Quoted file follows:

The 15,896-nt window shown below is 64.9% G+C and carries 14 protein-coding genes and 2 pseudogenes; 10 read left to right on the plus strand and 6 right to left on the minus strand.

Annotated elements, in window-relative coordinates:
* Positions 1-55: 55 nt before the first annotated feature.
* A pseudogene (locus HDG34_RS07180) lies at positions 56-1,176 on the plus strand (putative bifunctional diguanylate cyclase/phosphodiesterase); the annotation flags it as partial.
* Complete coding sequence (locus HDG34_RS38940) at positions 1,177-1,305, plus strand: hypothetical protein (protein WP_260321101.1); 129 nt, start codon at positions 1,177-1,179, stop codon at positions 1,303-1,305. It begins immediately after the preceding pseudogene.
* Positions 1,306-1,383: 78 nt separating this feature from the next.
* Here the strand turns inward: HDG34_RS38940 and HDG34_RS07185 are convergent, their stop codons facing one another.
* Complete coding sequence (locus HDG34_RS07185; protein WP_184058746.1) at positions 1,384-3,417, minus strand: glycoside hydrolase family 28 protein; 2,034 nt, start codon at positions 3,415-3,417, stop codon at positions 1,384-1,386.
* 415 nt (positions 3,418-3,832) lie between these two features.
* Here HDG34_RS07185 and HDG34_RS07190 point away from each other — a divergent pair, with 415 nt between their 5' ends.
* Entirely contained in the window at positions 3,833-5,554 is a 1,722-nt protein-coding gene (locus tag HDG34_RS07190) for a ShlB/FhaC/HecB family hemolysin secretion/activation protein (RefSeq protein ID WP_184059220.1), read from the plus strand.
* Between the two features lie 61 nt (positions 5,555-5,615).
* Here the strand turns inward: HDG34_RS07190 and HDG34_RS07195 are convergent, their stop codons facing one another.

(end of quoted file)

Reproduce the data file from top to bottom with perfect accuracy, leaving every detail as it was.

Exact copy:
The 15,896-nt window shown below is 64.9% G+C and carries 14 protein-coding genes and 2 pseudogenes; 10 read left to right on the plus strand and 6 right to left on the minus strand.

Annotated elements, in window-relative coordinates:
* Positions 1-55: 55 nt before the first annotated feature.
* A pseudogene (locus HDG34_RS07180) lies at positions 56-1,176 on the plus strand (putative bifunctional diguanylate cyclase/phosphodiesterase); the annotation flags it as partial.
* Complete coding sequence (locus HDG34_RS38940) at positions 1,177-1,305, plus strand: hypothetical protein (protein WP_260321101.1); 129 nt, start codon at positions 1,177-1,179, stop codon at positions 1,303-1,305. It begins immediately after the preceding pseudogene.
* Positions 1,306-1,383: 78 nt separating this feature from the next.
* Here the strand turns inward: HDG34_RS38940 and HDG34_RS07185 are convergent, their stop codons facing one another.
* Complete coding sequence (locus HDG34_RS07185; protein WP_184058746.1) at positions 1,384-3,417, minus strand: glycoside hydrolase family 28 protein; 2,034 nt, start codon at positions 3,415-3,417, stop codon at positions 1,384-1,386.
* 415 nt (positions 3,418-3,832) lie between these two features.
* Here HDG34_RS07185 and HDG34_RS07190 point away from each other — a divergent pair, with 415 nt between their 5' ends.
* Entirely contained in the window at positions 3,833-5,554 is a 1,722-nt protein-coding gene (locus tag HDG34_RS07190) for a ShlB/FhaC/HecB family hemolysin secretion/activation protein (RefSeq protein ID WP_184059220.1), read from the plus strand.
* Between the two features lie 61 nt (positions 5,555-5,615).
* Here the strand turns inward: HDG34_RS07190 and HDG34_RS07195 are convergent, their stop codons facing one another.